Friday, November 1, 2013

# 1 In His Own Dream

    #1 In His Own Dream

It is easy for the marketing department of a record label to promote one of their artists with words such as 'great', 'groundbreaking', 'innovative' or a host other superlatives, but quite another to demonstrate that through example. The historian's task is to dig deeper and uncover the evidence to support the claims. Paul Butterfield is good example of an artist who has been lauded by marketing departments and journalists for decades but little is known about what his deeper contributions were to American popular music during his career and his legacy which is being heard three decades after his death. He really did change the direction of popular music.

Firstly, Paul Butterfield is often remembered in skimpy histories of rock and blues as only a 'white' blues singer and harmonica player who was spearheaded an interest in blues by mainstream rock audiences during the 1960s. However, a closer look at his contributions, we will realize that his contribution were far more lasting than an artist. The facts point toward an artist who was He was an important artistic leader in Americana music, an innovative instrumentalist, a convincing interpreter of blues standards, a gifted songwriter, performer, and bandleader. All of his contributions helped to pioneer the benchmarks for Americana during the 1960s, 70s and 80s.

Unlike most of the blues men he learned his craft from in the late fifties, Butterfield did not grow up in a ghetto environment rife with racism, crime and poverty, he grew up in the leafy cosmopolitan Chicago neighborhood of Hyde Park. He studied classical flute, was surrounded by art, and the benefit of opportunities. It was only because of its proximity to the surrounding ghetto neighborhood known as the south side he ended up being one of the first white kids to serve an apprenticeship with some of the greatest post war blues artists America has ever produced. He regularly spent face time with people like Muddy Waters, Jame Cotton, Little Walter, Jr. Wells, Otis Rush and a host of other Chicago blues luminaries.

Butterfield's first experience with real blues was around fifteen years of age when he watched Muddy Waters perform Mannish Boy in a south side bar. It was this experience that set him on his journey to become a blues man. By the early sixties, he was well known among the university of Chicago crowd, but he didn't achieve national and then international attention until after he performed at the July 1965 edition of The Newport Festival.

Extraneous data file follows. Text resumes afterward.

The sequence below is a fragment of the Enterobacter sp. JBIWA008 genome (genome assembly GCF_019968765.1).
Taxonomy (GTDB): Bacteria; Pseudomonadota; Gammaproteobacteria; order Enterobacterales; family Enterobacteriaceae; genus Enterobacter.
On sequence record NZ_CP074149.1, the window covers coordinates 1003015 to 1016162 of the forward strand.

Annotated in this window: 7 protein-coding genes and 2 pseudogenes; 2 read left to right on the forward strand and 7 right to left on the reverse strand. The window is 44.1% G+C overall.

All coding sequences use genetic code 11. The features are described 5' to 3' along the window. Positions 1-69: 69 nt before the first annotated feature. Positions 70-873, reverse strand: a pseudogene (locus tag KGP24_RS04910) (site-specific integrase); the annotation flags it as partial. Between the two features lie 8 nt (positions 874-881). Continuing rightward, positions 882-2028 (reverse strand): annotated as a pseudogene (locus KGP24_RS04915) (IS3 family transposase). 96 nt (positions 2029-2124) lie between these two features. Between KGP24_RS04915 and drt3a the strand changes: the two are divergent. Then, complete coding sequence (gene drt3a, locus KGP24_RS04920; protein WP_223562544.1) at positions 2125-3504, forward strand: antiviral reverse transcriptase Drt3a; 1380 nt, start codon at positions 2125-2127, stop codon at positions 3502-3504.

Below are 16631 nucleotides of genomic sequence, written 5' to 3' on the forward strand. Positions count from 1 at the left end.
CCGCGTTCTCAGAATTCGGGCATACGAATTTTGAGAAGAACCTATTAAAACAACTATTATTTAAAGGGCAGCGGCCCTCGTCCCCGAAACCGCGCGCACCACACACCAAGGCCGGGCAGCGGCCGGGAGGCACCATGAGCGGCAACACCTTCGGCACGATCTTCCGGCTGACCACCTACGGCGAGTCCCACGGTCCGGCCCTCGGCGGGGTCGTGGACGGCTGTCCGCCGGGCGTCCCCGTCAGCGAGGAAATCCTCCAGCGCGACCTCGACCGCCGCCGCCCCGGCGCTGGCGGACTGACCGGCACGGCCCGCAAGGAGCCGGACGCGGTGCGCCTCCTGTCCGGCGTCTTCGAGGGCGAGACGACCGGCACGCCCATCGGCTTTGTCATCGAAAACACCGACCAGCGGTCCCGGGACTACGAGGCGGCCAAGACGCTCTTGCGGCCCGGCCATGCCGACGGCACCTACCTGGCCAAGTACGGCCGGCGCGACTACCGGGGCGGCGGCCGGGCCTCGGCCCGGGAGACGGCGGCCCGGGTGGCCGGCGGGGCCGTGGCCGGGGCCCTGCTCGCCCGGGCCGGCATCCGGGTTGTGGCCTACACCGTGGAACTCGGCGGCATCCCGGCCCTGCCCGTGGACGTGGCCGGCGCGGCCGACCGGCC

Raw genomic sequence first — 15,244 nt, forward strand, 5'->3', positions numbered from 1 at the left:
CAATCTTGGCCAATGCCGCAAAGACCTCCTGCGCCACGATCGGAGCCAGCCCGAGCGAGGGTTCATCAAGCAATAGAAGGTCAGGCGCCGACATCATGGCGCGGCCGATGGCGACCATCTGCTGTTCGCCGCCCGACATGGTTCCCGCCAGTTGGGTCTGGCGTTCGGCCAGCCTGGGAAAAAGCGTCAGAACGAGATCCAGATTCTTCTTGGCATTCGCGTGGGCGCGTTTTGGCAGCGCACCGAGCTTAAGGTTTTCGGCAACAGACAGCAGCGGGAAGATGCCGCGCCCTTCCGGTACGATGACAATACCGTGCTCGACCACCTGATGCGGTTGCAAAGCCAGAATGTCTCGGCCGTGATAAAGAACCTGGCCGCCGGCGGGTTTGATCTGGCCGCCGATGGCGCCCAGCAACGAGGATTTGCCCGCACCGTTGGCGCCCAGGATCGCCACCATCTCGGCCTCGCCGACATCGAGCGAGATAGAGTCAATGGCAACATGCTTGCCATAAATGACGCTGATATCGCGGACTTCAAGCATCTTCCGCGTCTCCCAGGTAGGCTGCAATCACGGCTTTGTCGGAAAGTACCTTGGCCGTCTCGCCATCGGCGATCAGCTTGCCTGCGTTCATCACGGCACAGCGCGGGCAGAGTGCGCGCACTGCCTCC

Butterfield's band The Paul Butterfield Blues Band were not a featured act at the festival, but the weekend help to catapult them into international consciousness. They were only presented on a very  small stage while festival goers entered the grounds, but there were two important events that weekend that changed the trajectory of both his career and popular music.

Firstly, as a background note, the folk revival of the late fifties and early sixties were coming to an end and the 'old guard' were still clutching to their old ideas about folk music. These 'folk purists' lead by people such as Pete Seeger and Alan Lomax were generally politically left leaning but quite conservative when it came to folk music. They thought of the music as more a history lesson instead of an active art form and were quite rigid when it came to both the performance of material and the instrumentation of that material. They wanted it to be acoustic and played as close to the original as possible. But they were outgunned. The folk purists didn't seem to believe any white artist could authentically interpret blues. It was a a case of reverse racism. This attitude would plaque Butterfield for most of career. He was falsely accused of only 'aping' Little Walter or not being an authentic exponent of blues because of his race.

The baby boomers were coming of age by 1965 and they wanted music that resonated with their lives not the previous generations. The Rock and roll of the fifties had become stale and had morphed into rock with a new generation of artists like the Beatles and Rolling Stones coming over in what the press labeled 'the British Invasion'. The 'new' music used some of the folk chord progression but it was louder, faster and most of all it was theirs. Even the emperor of folk revival Bob Dylan could see and hear the changes.

So the old guard saw Butterfield with his abrasive interpretations of blues as a blatant affront to the old ways. When The Paul Butterfield Blues Band appeared at a workshop the introduction from the 'old guard' was less than complementary. After all, in their minds they saw a young white middle class man of 23 years of age who had the temerity to call his band a blues band and claim to be able to play real blues only at rock tempos.

Little did these self appointed members of the folk intelligentsia know that Butterfield's band was racially diverse with a couple of south side journeymen in the rhythm section and everyone else had spent more time learning from the masters than most of the people in the whole folk movement. three white guys who had apprentice with some of the greatest post war urban blues artists in America. It could be argued that that event was both the beginning of the end for the folk revival and the launching of Butterfield's profile as a trailblazer. 

There was a new generation of fans who wanted folk to change with the birth of rock. They wanted music to be played louder, faster and reflecting the new sounds of British bands like the the Rolling Stones and Beatles. So when Butterfield's electric band appeared at a workshop the introduction from the 'old guard' was less than complementary. After all, in their minds they saw a young white guy of 23 years of age who had the temerity to call his band a blues band and play blues at rock tempos. Little did these self appointed members of the folk intelligentsia know that Butterfield's band was made up of journeymen with a rhythm section and three white guys who had apprentice with some of the greatest post war urban blues artists in America. It could be argued that that event was both the beginning of the end for the folk revival and the launching of Butterfield's profile as a trailblazer.